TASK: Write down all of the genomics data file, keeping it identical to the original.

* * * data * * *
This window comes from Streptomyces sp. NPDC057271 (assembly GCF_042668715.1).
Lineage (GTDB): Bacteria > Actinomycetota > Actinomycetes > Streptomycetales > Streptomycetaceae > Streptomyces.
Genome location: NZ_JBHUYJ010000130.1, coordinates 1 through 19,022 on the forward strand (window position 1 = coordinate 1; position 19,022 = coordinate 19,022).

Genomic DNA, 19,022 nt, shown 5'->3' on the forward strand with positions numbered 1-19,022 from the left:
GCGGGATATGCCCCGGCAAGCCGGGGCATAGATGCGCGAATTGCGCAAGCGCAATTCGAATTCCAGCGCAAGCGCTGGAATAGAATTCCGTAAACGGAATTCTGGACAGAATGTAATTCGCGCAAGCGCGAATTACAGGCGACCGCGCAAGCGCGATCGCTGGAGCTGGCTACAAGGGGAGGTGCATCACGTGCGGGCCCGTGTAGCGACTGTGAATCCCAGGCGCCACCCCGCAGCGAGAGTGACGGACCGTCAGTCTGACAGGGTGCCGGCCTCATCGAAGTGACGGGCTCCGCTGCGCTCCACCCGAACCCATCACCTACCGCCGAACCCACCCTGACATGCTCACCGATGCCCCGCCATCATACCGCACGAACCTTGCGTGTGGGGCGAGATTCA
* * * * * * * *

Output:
This window comes from Streptomyces sp. NPDC057271 (assembly GCF_042668715.1).
Lineage (GTDB): Bacteria > Actinomycetota > Actinomycetes > Streptomycetales > Streptomycetaceae > Streptomyces.
Genome location: NZ_JBHUYJ010000130.1, coordinates 1 through 19,022 on the forward strand (window position 1 = coordinate 1; position 19,022 = coordinate 19,022).

Genomic DNA, 19,022 nt, shown 5'->3' on the forward strand with positions numbered 1-19,022 from the left:
GCGGGATATGCCCCGGCAAGCCGGGGCATAGATGCGCGAATTGCGCAAGCGCAATTCGAATTCCAGCGCAAGCGCTGGAATAGAATTCCGTAAACGGAATTCTGGACAGAATGTAATTCGCGCAAGCGCGAATTACAGGCGACCGCGCAAGCGCGATCGCTGGAGCTGGCTACAAGGGGAGGTGCATCACGTGCGGGCCCGTGTAGCGACTGTGAATCCCAGGCGCCACCCCGCAGCGAGAGTGACGGACCGTCAGTCTGACAGGGTGCCGGCCTCATCGAAGTGACGGGCTCCGCTGCGCTCCACCCGAACCCATCACCTACCGCCGAACCCACCCTGACATGCTCACCGATGCCCCGCCATCATACCGCACGAACCTTGCGTGTGGGGCGAGATTCA